After his master’s degree, Sarafian naturally headed back to WHOI. While here, he met Marschall and another WHOI geologist, Sune Nielsen. They took him on as a guest student, for another summer and then a year, to continue his research while he applied to enter the MIT-WHOI Joint Program. The two are now Sarafian’s co-advisors for his Ph.D. research.

“We also have an awesome lab tech at the ion microprobe facility named Brian Monteleone,” Sarafian said, “and we began figuring out how we were going to do the measurements. Brian always says his favorite projects are where we’re pushing our machine to its very limits.”

There are two problems. First, “we’re measuring a minute amount of meteorite water, and we have to make sure we’re measuring nothing else. We’re constantly thinking that we do not want to be measuring any Earth water. And there’s water everywhere on Earth. We have to decontaminate the machine as best we can.”

They put the samples under a powerful vacuum for a week or two to suck away water. Then the samples go into the ion microprobe under ultrahigh-vacuum conditions that suck out virtually all air and water. Virtually all. The researchers still have to take meticulous measurements of extremely low concentrations of any residual hydrogen, calculating a baseline hydrogen standard in the machine and then subtracting it out of their final calculations.

The good news is that the mineral structure of apatite prevents Earthly water from diffusing in. So any water locked inside is meteoric. But rock surfaces can still have infinitesimal cracks that can trap infinitesimal amounts of terrestrial water.

“We polish the samples perfectly flat with the minimum of cracks possible, and that takes a lot of polishing,” he said.

Ready, aim, fire. Repeat.

The ion microprobe focuses a beam of ions on a very small area of a sample, about 10 microns wide by 10 microns long by 1 micron deep.

The beam sputters out ions from the sample, which are propelled through a mass spectrometer. It detects and distinguishes the ions based on their mass and charge—in this case, the ratio of normal to heavy hydrogen ions.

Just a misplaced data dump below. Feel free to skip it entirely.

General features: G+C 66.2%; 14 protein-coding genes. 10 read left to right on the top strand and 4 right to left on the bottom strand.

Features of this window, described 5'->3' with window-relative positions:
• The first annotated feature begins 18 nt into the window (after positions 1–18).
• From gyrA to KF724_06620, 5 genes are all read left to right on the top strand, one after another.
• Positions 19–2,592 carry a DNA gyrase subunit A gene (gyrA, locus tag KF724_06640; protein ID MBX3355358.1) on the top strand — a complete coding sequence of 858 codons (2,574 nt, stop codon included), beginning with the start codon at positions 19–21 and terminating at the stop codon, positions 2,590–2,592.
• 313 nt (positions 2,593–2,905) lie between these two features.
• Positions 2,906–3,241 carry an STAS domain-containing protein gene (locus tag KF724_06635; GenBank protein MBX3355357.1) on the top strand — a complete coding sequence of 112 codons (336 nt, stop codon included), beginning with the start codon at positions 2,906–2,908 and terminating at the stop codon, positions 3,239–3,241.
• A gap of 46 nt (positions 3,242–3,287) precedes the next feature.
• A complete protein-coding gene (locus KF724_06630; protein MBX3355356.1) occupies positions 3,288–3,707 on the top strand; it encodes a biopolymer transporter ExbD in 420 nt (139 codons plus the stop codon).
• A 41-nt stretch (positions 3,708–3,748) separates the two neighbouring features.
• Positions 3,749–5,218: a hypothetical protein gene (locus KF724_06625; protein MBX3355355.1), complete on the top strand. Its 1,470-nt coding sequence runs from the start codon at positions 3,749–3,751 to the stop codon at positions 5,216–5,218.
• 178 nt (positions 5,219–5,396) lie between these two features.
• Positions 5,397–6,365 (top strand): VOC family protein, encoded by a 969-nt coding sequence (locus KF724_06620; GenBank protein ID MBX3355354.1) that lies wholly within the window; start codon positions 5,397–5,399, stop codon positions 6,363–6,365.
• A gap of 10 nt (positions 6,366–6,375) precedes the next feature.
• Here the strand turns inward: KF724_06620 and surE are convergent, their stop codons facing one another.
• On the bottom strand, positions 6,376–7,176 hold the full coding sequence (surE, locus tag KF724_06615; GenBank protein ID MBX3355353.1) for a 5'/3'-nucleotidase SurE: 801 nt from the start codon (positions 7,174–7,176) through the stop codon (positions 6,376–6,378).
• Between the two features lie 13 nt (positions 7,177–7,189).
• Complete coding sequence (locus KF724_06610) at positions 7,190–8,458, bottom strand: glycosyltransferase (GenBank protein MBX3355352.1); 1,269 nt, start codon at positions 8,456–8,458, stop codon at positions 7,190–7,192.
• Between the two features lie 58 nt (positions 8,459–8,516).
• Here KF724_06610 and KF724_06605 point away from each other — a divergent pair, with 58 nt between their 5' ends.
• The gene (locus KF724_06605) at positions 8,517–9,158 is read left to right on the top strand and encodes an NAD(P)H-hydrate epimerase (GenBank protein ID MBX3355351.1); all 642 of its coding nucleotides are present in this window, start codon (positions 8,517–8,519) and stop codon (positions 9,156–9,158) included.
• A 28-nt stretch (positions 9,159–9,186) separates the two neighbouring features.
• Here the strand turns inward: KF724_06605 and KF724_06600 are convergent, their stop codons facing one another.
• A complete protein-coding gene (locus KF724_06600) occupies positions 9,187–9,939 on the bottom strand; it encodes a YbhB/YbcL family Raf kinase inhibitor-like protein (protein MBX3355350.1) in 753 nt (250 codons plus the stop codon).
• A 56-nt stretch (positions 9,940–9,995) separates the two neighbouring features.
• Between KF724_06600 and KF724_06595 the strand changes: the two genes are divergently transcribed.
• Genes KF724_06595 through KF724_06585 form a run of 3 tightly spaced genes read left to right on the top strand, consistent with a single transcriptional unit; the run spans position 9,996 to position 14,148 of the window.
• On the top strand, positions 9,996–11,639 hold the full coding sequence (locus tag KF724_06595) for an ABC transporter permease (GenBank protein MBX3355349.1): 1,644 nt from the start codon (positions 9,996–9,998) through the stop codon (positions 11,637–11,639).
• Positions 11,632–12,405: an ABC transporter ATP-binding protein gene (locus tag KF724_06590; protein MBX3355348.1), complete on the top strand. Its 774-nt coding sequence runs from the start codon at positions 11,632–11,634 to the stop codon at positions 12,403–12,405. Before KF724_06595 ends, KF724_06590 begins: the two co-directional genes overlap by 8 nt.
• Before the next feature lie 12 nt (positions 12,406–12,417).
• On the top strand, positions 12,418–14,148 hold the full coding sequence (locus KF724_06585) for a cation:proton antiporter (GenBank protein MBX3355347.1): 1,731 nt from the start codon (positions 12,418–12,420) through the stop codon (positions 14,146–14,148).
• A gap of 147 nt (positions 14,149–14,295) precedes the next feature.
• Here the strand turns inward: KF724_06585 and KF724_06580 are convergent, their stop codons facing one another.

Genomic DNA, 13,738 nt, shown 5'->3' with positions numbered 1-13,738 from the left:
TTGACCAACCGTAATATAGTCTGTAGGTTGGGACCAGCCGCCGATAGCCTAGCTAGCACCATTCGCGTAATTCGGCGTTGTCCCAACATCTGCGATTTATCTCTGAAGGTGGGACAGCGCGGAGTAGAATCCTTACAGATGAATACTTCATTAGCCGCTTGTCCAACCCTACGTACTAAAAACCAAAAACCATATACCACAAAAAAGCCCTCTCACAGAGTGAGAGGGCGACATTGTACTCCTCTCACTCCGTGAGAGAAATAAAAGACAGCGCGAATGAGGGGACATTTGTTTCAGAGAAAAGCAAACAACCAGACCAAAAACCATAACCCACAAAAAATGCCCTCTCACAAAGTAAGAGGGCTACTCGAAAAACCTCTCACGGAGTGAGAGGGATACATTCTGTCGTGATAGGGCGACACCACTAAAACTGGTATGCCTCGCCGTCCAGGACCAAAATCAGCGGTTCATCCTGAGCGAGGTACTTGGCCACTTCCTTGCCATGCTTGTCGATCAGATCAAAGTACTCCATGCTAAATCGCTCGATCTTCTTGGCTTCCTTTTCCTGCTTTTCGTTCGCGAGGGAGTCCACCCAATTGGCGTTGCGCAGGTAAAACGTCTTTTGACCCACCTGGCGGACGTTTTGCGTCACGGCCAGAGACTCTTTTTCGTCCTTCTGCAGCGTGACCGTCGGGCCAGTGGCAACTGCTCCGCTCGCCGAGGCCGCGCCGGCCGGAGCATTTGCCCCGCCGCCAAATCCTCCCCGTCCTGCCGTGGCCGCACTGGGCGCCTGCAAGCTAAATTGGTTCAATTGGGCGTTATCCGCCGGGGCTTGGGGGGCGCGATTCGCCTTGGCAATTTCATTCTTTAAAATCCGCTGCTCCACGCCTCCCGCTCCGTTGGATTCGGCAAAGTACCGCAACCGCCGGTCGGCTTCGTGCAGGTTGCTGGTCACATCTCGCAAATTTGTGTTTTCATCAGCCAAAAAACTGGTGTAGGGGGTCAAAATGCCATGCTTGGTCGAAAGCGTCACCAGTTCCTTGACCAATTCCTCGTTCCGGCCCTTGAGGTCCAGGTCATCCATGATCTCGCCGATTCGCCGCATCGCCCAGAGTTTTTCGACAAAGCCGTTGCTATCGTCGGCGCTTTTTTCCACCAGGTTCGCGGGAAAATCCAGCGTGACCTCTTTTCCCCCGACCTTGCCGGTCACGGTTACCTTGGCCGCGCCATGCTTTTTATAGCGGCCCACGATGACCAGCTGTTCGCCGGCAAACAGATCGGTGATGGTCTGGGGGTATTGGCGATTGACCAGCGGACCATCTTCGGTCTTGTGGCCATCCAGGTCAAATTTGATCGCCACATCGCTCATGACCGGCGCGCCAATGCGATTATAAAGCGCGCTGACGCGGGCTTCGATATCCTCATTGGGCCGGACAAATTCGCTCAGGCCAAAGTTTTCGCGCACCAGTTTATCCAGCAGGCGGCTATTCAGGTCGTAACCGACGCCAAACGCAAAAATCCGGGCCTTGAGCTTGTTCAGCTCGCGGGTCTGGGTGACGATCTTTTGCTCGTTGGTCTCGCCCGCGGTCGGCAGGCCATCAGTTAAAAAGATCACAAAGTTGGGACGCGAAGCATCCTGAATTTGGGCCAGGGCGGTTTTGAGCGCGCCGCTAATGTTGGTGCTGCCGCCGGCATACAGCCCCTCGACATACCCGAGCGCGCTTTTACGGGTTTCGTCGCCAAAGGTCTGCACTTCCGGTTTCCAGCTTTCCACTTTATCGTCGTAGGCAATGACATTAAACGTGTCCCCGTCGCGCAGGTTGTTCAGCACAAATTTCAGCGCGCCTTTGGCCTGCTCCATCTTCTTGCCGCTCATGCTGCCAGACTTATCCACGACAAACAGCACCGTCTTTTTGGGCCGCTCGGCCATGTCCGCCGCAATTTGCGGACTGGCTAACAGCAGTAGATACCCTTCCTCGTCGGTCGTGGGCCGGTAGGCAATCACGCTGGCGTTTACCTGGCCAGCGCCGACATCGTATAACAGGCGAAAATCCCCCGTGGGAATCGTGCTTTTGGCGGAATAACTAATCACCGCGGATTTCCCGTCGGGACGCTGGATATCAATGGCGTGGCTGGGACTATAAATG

“We specifically analyze the cracks also, to know how much water might be in them and what its isotopic ratio is,” he said. “So it’s a lot of focusing, aligning, and re-running our standards, and if the beam is off by a little bit, it’s trouble. We’re running a lot of standards and running a lot of cracks. And each crack that we run takes an hour. Each standard we run is an hour, and every once in a while we get a data point. It’s painstaking, and we have to throw out quite a few analyses because we don’t think they are rigorous enough.”

In the end, the hydrogen isotope ratio in the eucrites looked just like Earth’s. “This means the water in the very early solar system, when eucrites were formed, was just like the water on Earth today.”

The study, published October 2014 in the prestigious
journal Science, “shows that Earth’s water most likely
accreted at the same time as the rock forming the planet,” Marschall said. “The planet formed as a wet planet with water on the surface.”

“The answer is that our oceans were always here,” Sarafian said.

Reading and writing

Sarafian was lead author of the Science paper, with co-authors Nielsen, Marschall, Monteleone, and Francis McCubbin of the University of New Mexico Institute of Meteoritics. That made him recall his college days when reading a scientific paper was still a travail.

“Once I started focusing on geology, I said, ‘I really need to be able to read.’ There was a lot of re-reading papers, highlighting, notating on the side—hours and hours and hours of that. At first I just looked at the figures and the captions. I looked up a lot of words.

“I locked myself in my room or my office and just stayed up long hours rereading papers. I had a sleeping bag and a toaster oven in the office, and I was there quite a bit. I viewed that as me catching up to everybody else, because I felt so behind.

“It took a considerable amount of time and a lot of people helping to be able to read a scientific paper and get anything out of it. Eventually, I could read scientific papers quickly and thoroughly to get all the information out. But I still can’t really read fiction at all. I guess I am unwilling to put that much time into fiction.”

Traveling further back in time

Sarafian’s research road continues apace. He began analyzing samples of meteors that are 10 million years older than eucrites. These meteoritic bits that have occasionally fallen to Earth are called angrites, and they formed about four million years after the start of the solar system.

“If angrites have the same hydrogen isotopes as Vesta and Earth, it means water was accreting into these planetary bodies throughout the time they were forming, almost from time zero,” he said. He is also investigating if other elements that are essential for life to begin, such as carbon and nitrogen, may also have come along for the ride with hydrogen on carbonaceous chondrites and been delivered early to Earth.

Sarafian is now spending much of his time at the NASA-Johnson Space Center and at the Carnegie Institute at Washington, where he is using an ion probe facility that specializes in measuring extremely low amounts of hydrogen and carbon.

Meanwhile, somewhere out there, Vesta is still orbiting the far edges of our solar system, and an undergraduate is looking up the word “eucrite.”

This research is supported by a WHOI Mellon Award for Innovative Research, WHOI’s Ocean Venture Fund, and a NASA graduate fellowship.